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Tennou wa ikani uketsugaretaka (How Is an Emperor Succeeded? - The Emperor’s Body and Imperial Succession)


320 pages, A5 format, softcover




February 20, 2019



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Tennou wa ikani uketsugaretaka

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This volume is an anthology of essays that was compiled based on modern, contemporary problem awareness. Following Emperor Akihito’s (currently Emperor Emeritus) message signaling his intention to abdicate on August 8, 2016, the Abe Shinzō cabinet set up an expert committee to begin holding discussions on the matter. Meanwhile, a plenary session led by the speaker of the House of Representatives, Ōshima Tadamori, also started in the National Diet. Following extremely short deliberations, this led to the establishment of the Act for Special Exception of the Imperial House Act concerning the emperor’s abdication, etc., on June 16, 2017. Under this law, the emperor abdicated at the end of April 2019 for the first time in 200 years, since Emperor Kōkaku in 1817.
The abdication system that was in regular use in pre-modern times was abolished by the political decision of Itō Hirobumi and others who drafted the Constitution of the Empire of Japan and the Imperial Household Act. At the time, the Meiji government lacked a strong cabinet system capable of resisting the Diet, which was bolstered by its powerful civil rights parties, and it is likely that they wanted, as much as was possible, to eliminate the emperor’s political arbitrariness through abdication.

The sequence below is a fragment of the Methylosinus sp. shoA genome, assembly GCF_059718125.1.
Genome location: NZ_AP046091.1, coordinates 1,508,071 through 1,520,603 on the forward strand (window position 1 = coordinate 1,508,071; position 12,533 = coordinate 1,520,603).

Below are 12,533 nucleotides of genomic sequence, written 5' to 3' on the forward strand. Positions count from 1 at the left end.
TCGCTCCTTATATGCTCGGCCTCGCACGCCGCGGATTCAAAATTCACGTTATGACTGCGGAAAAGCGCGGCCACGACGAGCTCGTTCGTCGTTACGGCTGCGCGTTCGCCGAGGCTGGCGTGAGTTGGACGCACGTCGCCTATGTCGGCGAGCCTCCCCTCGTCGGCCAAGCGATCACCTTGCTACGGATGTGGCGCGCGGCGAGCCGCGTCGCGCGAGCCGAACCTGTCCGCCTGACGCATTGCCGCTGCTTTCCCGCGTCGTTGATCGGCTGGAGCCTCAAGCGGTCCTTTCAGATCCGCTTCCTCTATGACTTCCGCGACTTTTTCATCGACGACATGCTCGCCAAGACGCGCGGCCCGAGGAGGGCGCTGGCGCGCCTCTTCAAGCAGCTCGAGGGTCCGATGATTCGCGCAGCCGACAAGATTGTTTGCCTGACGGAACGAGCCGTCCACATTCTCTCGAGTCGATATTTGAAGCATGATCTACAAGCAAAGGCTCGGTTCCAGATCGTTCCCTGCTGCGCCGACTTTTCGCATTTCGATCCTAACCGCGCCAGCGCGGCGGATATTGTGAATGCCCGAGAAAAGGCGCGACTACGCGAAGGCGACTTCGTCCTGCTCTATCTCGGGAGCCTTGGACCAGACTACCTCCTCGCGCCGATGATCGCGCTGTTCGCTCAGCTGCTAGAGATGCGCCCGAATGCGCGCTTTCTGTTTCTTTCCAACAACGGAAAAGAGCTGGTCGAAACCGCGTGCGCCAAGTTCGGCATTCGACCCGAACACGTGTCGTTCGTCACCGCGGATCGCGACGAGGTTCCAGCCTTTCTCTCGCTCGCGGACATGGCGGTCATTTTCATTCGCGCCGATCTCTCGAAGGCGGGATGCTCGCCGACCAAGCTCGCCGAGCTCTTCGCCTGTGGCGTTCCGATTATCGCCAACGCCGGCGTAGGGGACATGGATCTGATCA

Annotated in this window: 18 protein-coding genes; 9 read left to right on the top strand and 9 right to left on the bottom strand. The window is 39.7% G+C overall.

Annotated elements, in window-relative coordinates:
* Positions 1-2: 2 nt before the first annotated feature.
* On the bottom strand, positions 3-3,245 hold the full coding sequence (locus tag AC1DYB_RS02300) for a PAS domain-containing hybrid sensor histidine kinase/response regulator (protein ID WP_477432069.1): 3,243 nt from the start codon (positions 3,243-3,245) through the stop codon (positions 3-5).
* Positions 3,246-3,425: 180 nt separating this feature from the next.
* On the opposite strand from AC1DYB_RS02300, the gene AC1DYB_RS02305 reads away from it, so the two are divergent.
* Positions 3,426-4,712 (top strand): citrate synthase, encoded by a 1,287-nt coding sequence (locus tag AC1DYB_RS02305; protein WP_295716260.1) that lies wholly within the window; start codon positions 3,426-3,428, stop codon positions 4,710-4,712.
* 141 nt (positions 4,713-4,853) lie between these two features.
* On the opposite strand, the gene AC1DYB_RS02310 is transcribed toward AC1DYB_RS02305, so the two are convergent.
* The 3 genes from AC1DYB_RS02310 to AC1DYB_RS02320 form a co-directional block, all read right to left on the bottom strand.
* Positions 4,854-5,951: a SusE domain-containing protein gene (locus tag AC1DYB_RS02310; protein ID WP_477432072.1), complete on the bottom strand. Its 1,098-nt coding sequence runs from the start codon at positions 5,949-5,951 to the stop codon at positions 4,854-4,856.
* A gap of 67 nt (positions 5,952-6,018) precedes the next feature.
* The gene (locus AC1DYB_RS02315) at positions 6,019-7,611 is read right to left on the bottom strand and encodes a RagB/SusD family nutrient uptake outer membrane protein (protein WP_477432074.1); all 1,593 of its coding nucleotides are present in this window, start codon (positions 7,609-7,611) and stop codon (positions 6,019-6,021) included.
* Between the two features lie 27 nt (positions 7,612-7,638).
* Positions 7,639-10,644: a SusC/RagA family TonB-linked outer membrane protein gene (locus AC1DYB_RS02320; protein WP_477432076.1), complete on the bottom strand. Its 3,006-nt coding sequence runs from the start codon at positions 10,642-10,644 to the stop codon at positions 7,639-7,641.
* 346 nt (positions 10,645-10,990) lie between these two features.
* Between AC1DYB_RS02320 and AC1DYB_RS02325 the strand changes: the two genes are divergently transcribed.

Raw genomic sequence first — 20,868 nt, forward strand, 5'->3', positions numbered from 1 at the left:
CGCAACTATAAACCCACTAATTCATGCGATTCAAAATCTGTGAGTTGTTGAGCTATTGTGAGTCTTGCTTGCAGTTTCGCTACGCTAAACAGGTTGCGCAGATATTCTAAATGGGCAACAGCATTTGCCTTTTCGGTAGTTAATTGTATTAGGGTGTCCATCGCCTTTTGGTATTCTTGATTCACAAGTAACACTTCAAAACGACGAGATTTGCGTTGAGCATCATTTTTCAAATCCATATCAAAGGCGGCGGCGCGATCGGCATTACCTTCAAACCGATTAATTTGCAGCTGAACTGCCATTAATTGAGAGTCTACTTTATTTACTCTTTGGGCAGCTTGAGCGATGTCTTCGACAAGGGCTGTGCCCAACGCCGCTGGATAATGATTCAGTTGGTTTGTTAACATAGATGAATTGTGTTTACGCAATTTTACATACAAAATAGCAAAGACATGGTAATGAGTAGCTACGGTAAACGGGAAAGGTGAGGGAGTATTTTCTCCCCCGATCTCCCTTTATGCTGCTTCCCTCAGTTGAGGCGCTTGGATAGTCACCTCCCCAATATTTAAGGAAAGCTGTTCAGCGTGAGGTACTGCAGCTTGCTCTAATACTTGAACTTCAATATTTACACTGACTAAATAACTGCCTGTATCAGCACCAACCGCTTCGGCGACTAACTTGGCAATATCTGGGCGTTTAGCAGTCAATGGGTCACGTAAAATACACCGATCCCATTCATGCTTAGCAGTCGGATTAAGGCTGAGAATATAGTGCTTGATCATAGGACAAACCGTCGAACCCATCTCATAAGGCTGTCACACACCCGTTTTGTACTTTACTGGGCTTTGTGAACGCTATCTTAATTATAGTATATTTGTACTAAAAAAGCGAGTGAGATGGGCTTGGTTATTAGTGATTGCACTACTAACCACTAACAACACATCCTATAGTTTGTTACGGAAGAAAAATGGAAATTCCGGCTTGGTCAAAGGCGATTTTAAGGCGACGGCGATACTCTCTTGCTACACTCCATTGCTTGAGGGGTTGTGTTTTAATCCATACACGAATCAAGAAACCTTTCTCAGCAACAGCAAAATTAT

This arrangement, which made imperial succession contingent on the emperor’s death, was changed because of Emperor Akihito’s aforementioned expression of his desire to abdicate. Many historians were likely astounded by this symbolic emperor’s “power” since, through a single message to the people, he received overwhelming popular support for his abdication. This raises the following question: How were various political leaderships throughout history able to ensure stable imperial succession, justify the emperor’s position, and explain its legitimacy? Due to the importance of this query, I felt that it was a serious historian’s responsibility to provide answers, without omission, by offering a complete historical overview of the emperors and revitalizing it by undertaking a comparison with Asian and European histories. Overall, the question is as follows: How did the emperor as a subject respond to sociopolitical developments for the sake of his own position’s continuity? My goal has been to dynamically answer this query, elucidating the specific historical factors that pertain to the continuity of the imperial system.
Given that Japanese history is divided into “ancient,” “medieval,” “early modern,” and “modern” periods simply for convenience, we must not forget to pay attention to the transition periods between each. I first addressed (bracketed) the national system differences between the ritsuryō state, the sekkan system, the bakufu, the Meiji government, etc. I then examined (circled) the preservation strategies that were used by emperors and imperial systems in each age. For instance, monarchs (emperors) were very rarely murdered during their reign, and this leads me to suspect that very few countries in the world have a history that involves such a high number of abdicating monarchs (emperors).
Each chapter reveals changes in succession style throughout Japanese history since the adoption of clear regulations for imperial succession was deliberately avoided to facilitate the creation of a “fictive direct line.” Moreover, a comparison with royal authority structures in Asia and Europe has again demonstrated the idiosyncrasy of Japanese monarchical authority, which, throughout the ages, has adhered to a single line succession style despite awareness of its fictitious nature. Furthermore, I verified that the system of immediate succession that begins with an emperor’s death and leads to a new emperor’s ascension was first created in the Meiji period.

(Written by KATO (NOJIMA) Yoko, Professor, Graduate School of Humanities and Sociology / 2020)

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